• Query

These were distilled into 4 generic modules:

  • Inputs
  • Outputs
  • Query
  • Service Abstractions

Each of these four modules provided generic interfaces to perform all common access patterns. The library solves some of the common concerns:

  • Logging — Recording events/information to either a file or STDOUT/STDERR for use in monitoring, troubleshooting and debugging.
  • Retries — Retrying failure scenarios. A nice article on some common retry patterns.
  • Error Handling — Also known as Exception Handling is the process around dealing with anomalous or exceptional behavior that requires special handling.
  • Code Distribution — The ability to distribute the source code to access and utilize infrastructure between both projects in the same solution and multiple solutions.

Centralizing these concerns reduces code duplication and provides consistency across the consumers. It also allowed us to distribute a single NuGet package with pre-configured dependencies.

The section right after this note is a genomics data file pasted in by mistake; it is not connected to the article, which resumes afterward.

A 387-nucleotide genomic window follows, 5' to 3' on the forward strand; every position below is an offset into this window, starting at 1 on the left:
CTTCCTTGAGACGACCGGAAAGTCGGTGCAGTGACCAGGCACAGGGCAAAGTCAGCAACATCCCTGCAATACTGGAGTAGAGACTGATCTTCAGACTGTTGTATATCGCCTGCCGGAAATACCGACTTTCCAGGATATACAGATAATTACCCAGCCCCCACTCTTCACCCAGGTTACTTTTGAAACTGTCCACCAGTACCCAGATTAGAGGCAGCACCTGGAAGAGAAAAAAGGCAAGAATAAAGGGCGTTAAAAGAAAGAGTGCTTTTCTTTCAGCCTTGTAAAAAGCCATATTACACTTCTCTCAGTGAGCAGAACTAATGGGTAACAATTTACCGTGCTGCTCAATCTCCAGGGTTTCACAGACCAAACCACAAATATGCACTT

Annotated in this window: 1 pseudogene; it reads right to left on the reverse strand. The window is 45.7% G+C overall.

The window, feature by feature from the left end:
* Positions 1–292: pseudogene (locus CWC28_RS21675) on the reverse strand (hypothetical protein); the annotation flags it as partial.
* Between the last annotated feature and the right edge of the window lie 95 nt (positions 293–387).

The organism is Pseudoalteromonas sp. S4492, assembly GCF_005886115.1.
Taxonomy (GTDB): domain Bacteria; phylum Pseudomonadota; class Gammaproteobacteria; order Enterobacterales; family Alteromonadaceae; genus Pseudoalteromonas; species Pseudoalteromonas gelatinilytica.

In order, for the OMS.Infrastructure library to deal with access patterns in a generic way some abstractions were needed:

  • Stream Definitions: String or Uri representation of external systems
  • Domain Events: Common type representation for all events
  • Access Modules: Inputs, Outputs, Queries, Consume

I discuss each of these in more detail below. Each of these abstractions provides some value, but together we get a single unified access pattern that is abstracting away all of our IO.

Stream Definition

So, what is a stream definition? Well a stream definition is simply a string representation of external systems below are a few examples:


To turn the strings above into Stream Definition type we need to do the following: